Place a bottom slice from each tomato in the center of each of four salad plates. Cover each slice with some of the cucumber slices and a slice of onion and sprinkle with table salt and a little dressing. Place the second consecutive slice from each tomato on top of the first. Cover with some of the feta slices and spoon about 1/2 teaspoon of dressing over the cheese. Add the third slice of tomato and cover with cucumber slices, onion, and a little more dressing. Add the fourth tomato slice and cover with feta cheese and a dash of dressing. Finish by adding the last tomato slice, with the hole from the missing stem. Reinsert the stems for a nice presentation.

Divide the olives and any remaining cheese or cucumber among the plates, scattering them around the tomatoes. Sprinkle the tomatoes with some fleur de sel and any extra dressing, garnish with oregano leaves, and serve cool but not cold.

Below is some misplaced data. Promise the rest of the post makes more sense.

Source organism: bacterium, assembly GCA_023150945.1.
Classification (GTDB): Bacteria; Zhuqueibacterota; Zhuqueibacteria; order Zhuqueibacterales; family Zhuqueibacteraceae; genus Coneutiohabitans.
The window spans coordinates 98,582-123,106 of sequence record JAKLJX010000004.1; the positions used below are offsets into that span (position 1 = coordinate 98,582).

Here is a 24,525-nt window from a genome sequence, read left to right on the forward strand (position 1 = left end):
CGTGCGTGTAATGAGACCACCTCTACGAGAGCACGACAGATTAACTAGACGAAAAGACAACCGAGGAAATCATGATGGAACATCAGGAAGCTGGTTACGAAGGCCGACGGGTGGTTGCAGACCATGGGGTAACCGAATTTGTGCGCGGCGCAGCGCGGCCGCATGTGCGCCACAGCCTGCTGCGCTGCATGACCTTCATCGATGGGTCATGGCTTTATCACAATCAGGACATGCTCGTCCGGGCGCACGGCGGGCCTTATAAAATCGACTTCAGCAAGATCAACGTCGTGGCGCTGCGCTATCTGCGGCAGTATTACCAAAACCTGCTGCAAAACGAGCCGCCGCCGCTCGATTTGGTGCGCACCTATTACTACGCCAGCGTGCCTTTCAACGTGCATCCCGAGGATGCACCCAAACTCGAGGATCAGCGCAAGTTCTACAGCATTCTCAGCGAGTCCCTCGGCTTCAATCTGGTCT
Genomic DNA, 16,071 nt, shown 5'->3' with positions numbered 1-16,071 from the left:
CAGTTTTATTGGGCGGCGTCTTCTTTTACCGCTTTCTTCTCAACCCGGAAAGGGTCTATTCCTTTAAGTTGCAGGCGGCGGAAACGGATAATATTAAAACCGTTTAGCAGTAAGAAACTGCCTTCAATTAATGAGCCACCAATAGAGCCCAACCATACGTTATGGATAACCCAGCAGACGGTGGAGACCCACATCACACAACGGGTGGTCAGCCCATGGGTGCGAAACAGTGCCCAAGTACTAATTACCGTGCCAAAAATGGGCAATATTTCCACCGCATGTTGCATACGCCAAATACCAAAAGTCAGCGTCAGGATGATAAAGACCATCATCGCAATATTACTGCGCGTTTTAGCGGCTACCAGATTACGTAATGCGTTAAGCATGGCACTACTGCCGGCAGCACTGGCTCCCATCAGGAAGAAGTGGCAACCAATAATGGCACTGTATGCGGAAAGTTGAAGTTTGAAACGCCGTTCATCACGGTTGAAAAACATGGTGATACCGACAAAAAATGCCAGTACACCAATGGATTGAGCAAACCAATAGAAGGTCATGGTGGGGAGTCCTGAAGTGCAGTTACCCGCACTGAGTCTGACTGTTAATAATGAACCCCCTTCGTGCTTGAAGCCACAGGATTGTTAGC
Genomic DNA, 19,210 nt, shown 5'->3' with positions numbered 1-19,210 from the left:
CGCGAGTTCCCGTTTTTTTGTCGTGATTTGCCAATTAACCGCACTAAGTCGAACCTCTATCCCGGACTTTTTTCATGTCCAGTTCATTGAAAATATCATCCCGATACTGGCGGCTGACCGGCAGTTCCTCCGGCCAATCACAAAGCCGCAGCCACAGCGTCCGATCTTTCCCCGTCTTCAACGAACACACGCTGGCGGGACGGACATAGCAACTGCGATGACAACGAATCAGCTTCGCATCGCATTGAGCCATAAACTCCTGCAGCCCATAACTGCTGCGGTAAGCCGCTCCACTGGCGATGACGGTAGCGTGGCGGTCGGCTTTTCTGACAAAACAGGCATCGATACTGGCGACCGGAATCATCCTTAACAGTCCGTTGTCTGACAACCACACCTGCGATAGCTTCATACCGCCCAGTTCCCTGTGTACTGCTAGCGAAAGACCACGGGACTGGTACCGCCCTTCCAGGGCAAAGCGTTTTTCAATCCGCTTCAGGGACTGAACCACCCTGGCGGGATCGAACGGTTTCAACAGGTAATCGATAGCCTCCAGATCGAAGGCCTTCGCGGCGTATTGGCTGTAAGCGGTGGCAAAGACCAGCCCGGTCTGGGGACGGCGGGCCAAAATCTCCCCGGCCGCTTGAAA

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Written by Patrice Helmar

July 13, 2010 at 7:02 pm

Jacques Pépin’s Roasted Split Chicken with Mustard Crust

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Jaques Pépin

Watching Jacques Pépin butterfly a chicken with a pair of kitchen shears was a revelation to me. Coming from a master of technique the shear method of butchering is indeed technically awesome. This is a recipe that eases cooking time and the processing of butchering the bird. The result is a beautifully browned and juicy pan roasted chicken that will knock your socks and shoes off.

butterflied chicken

I battled a chicken last night with a pair of kitchen shears last night and won. Think of this process as simply de-turding the chicken, cutting the backbone out of the bird, and then making small cuts under the joints of the drumsticks and wings. I used a Foster Farm’s natural chicken weighing about 5 pounds for this recipe.

Instructions:

– Preheat the oven to 450 degrees.

Mustard Crust

Mustard Crust:
2 tablespoons chopped garlic
2 tablespoons Dijon mustard
2 tablespoons dry white wine
1 tablespoon soy sauce
2 tablespoons olive oil